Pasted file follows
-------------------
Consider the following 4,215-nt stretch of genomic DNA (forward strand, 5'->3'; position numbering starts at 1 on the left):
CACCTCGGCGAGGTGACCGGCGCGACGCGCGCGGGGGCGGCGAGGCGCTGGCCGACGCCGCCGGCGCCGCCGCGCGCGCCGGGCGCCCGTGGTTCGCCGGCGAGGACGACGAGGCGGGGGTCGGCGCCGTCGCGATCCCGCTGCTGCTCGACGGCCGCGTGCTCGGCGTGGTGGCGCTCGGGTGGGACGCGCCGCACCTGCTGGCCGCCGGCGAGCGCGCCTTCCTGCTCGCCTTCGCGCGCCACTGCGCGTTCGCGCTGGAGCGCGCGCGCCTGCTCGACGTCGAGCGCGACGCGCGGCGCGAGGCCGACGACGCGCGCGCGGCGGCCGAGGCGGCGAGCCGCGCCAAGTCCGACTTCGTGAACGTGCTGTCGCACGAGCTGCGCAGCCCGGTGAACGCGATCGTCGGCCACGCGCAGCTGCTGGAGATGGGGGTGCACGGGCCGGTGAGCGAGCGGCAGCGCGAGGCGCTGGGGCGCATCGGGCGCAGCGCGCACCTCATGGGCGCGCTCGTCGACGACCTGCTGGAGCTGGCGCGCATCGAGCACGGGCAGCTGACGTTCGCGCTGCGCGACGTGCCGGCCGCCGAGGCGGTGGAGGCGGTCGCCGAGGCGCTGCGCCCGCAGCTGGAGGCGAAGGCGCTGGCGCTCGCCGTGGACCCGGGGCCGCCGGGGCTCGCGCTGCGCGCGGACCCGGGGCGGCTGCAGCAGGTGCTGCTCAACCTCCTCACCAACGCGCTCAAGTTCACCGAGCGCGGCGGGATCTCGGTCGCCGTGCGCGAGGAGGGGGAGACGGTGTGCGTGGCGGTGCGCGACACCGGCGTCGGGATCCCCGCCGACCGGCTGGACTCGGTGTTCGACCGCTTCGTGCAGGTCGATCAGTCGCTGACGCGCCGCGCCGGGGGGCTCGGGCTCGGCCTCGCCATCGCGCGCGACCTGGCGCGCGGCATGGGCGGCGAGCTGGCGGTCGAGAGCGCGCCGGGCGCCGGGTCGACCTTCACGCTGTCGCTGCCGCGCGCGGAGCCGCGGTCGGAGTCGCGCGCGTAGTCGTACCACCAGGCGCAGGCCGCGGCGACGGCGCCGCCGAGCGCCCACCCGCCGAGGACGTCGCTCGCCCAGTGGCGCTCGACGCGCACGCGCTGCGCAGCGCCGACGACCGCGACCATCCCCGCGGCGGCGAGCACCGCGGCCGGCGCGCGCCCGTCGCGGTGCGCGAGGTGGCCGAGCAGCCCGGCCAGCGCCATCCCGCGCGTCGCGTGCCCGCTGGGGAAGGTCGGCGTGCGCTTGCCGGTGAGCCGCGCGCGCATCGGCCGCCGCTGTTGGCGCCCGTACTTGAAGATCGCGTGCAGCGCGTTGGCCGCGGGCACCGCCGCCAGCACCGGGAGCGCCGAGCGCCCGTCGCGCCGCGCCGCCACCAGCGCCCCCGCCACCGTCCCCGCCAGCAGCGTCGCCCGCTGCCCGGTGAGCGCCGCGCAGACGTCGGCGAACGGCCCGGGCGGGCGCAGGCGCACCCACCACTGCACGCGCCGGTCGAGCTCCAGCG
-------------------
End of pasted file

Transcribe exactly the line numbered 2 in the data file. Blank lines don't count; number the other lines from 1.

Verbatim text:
CACCTCGGCGAGGTGACCGGCGCGACGCGCGCGGGGGCGGCGAGGCGCTGGCCGACGCCGCCGGCGCCGCCGCGCGCGCCGGGCGCCCGTGGTTCGCCGGCGAGGACGACGAGGCGGGGGTCGGCGCCGTCGCGATCCCGCTGCTGCTCGACGGCCGCGTGCTCGGCGTGGTGGCGCTCGGGTGGGACGCGCCGCACCTGCTGGCCGCCGGCGAGCGCGCCTTCCTGCTCGCCTTCGCGCGCCACTGCGCGTTCGCGCTGGAGCGCGCGCGCCTGCTCGACGTCGAGCGCGACGCGCGGCGCGAGGCCGACGACGCGCGCGCGGCGGCCGAGGCGGCGAGCCGCGCCAAGTCCGACTTCGTGAACGTGCTGTCGCACGAGCTGCGCAGCCCGGTGAACGCGATCGTCGGCCACGCGCAGCTGCTGGAGATGGGGGTGCACGGGCCGGTGAGCGAGCGGCAGCGCGAGGCGCTGGGGCGCATCGGGCGCAGCGCGCACCTCATGGGCGCGCTCGTCGACGACCTGCTGGAGCTGGCGCGCATCGAGCACGGGCAGCTGACGTTCGCGCTGCGCGACGTGCCGGCCGCCGAGGCGGTGGAGGCGGTCGCCGAGGCGCTGCGCCCGCAGCTGGAGGCGAAGGCGCTGGCGCTCGCCGTGGACCCGGGGCCGCCGGGGCTCGCGCTGCGCGCGGACCCGGGGCGGCTGCAGCAGGTGCTGCTCAACCTCCTCACCAACGCGCTCAAGTTCACCGAGCGCGGCGGGATCTCGGTCGCCGTGCGCGAGGAGGGGGAGACGGTGTGCGTGGCGGTGCGCGACACCGGCGTCGGGATCCCCGCCGACCGGCTGGACTCGGTGTTCGACCGCTTCGTGCAGGTCGATCAGTCGCTGACGCGCCGCGCCGGGGGGCTCGGGCTCGGCCTCGCCATCGCGCGCGACCTGGCGCGCGGCATGGGCGGCGAGCTGGCGGTCGAGAGCGCGCCGGGCGCCGGGTCGACCTTCACGCTGTCGCTGCCGCGCGCGGAGCCGCGGTCGGAGTCGCGCGCGTAGTCGTACCACCAGGCGCAGGCCGCGGCGACGGCGCCGCCGAGCGCCCACCCGCCGAGGACGTCGCTCGCCCAGTGGCGCTCGACGCGCACGCGCTGCGCAGCGCCGACGACCGCGACCATCCCCGCGGCGGCGAGCACCGCGGCCGGCGCGCGCCCGTCGCGGTGCGCGAGGTGGCCGAGCAGCCCGGCCAGCGCCATCCCGCGCGTCGCGTGCCCGCTGGGGAAGGTCGGCGTGCGCTTGCCGGTGAGCCGCGCGCGCATCGGCCGCCGCTGTTGGCGCCCGTACTTGAAGATCGCGTGCAGCGCGTTGGCCGCGGGCACCGCCGCCAGCACCGGGAGCGCCGAGCGCCCGTCGCGCCGCGCCGCCACCAGCGCCCCCGCCACCGTCCCCGCCAGCAGCGTCGCCCGCTGCCCGGTGAGCGCCGCGCAGACGTCGGCGAACGGCCCGGGCGGGCGCAGGCGCACCCACCACTGCACGCGCCGGTCGAGCTCCAGCG